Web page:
Before Midnight Poster

BEFORE MIDNIGHT at LACMA — Part Three of the “Lowest Grossing Trilogy of all Time”

Earlier this week I went to a screening at LACMA of Before Midnight, Richard Linklater’s third installment giving us a glimpse into the lives of Jesse and Celine, played by Ethan Hawke and Julie Delpy. Before Midnight, along with Before Sunrise (1995) and Before Sunset (2004), are the three films that LACMA film curator Elvis Mitchell affectionately calls “the lowest grossing trilogy of all time.” Sad, but possibly true.

Richard Linklater has written and directed quite an eclectic list of films that includes Slackers, Dazed and Confused, Fast Food Nation, and A Scanner Darkly. I admit that I haven’t yet seen the first two films in this trilogy, although now I plan to, but this third film stands on its own as a brilliant piece of indie filmmaking.

The screening of Before Midnight was followed by a conversation with co-writer/director Richard Linklater, co-writer/actress Julie Delpy and co-writer/actor Ethan Hawke. Delpy and Hawke also co-wrote Before Sunset with Linklater, which was nominated for an Oscar for best screenplay in 2005. Before Midnight takes us back into the lives of Jesse and Celine amidst the spectacular backdrop of Greece, almost twenty years after their fateful meeting on a train bound for Vienna.

As a filmmaker, I noticed a couple of things that I found quite interesting. For one thing, a good portion of the movie is made up of two-shots of Hawke and Delpy, many of them very long takes. There was one particular sequence in a car with the two main characters that was all done in one 20 minute shot and an insert that lasted a few seconds. Another thing that I found extraordinary was a walk and talk scene, made up of long takes, that was filmed in the late hours of the afternoon as sundown approached. The diminishing light was captured perfectly, right up to and including the culmination of the scene where Jesse and Celine watch the sunset. Technically speaking, that’s an incredible undertaking and it was executed beautifully.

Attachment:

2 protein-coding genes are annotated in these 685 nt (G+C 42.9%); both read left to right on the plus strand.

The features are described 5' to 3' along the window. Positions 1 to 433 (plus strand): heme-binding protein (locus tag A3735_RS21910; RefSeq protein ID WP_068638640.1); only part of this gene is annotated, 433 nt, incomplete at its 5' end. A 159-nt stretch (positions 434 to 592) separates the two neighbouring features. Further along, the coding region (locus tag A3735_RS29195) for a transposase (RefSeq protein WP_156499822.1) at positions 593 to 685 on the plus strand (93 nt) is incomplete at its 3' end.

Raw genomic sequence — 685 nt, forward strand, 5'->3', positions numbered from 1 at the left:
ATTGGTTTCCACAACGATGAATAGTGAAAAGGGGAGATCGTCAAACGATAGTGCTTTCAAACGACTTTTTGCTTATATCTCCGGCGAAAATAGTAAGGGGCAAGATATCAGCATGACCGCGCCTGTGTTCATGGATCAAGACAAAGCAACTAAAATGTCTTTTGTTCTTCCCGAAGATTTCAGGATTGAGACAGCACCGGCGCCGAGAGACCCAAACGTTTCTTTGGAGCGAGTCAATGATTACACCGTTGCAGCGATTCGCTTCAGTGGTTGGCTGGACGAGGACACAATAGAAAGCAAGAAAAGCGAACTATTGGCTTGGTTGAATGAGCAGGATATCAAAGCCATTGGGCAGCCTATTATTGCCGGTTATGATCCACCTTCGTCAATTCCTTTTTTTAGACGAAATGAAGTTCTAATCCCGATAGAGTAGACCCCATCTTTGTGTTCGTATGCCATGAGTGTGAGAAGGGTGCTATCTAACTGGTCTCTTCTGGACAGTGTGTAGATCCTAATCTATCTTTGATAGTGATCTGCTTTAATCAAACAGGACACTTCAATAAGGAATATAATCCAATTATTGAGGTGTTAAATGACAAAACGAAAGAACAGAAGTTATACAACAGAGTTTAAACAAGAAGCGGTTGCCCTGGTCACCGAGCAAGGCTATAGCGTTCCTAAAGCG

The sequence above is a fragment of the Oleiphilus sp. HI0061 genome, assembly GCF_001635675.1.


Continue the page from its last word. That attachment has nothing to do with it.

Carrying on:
These films have devoted fans who have become extremely invested in Jesse and Celine, to the point of feeling as though they know and understand the characters. As a matter of fact, Ethan Hawke told the audience that the steadycam operator, who was a fan of the previous two films, reacted quite negatively to the way the character Jesse looked at another woman in one of the scenes. He actually confronted Hawke to express his disappointment and apparently they had a friendly debate about it during lunch that day.

Before Midnight screened at Sundance this year to rave reviews and I thoroughly agree. This is a wonderful film, brilliantly written, and beautifully shot. Go see it as soon as it opens in a theater near you!

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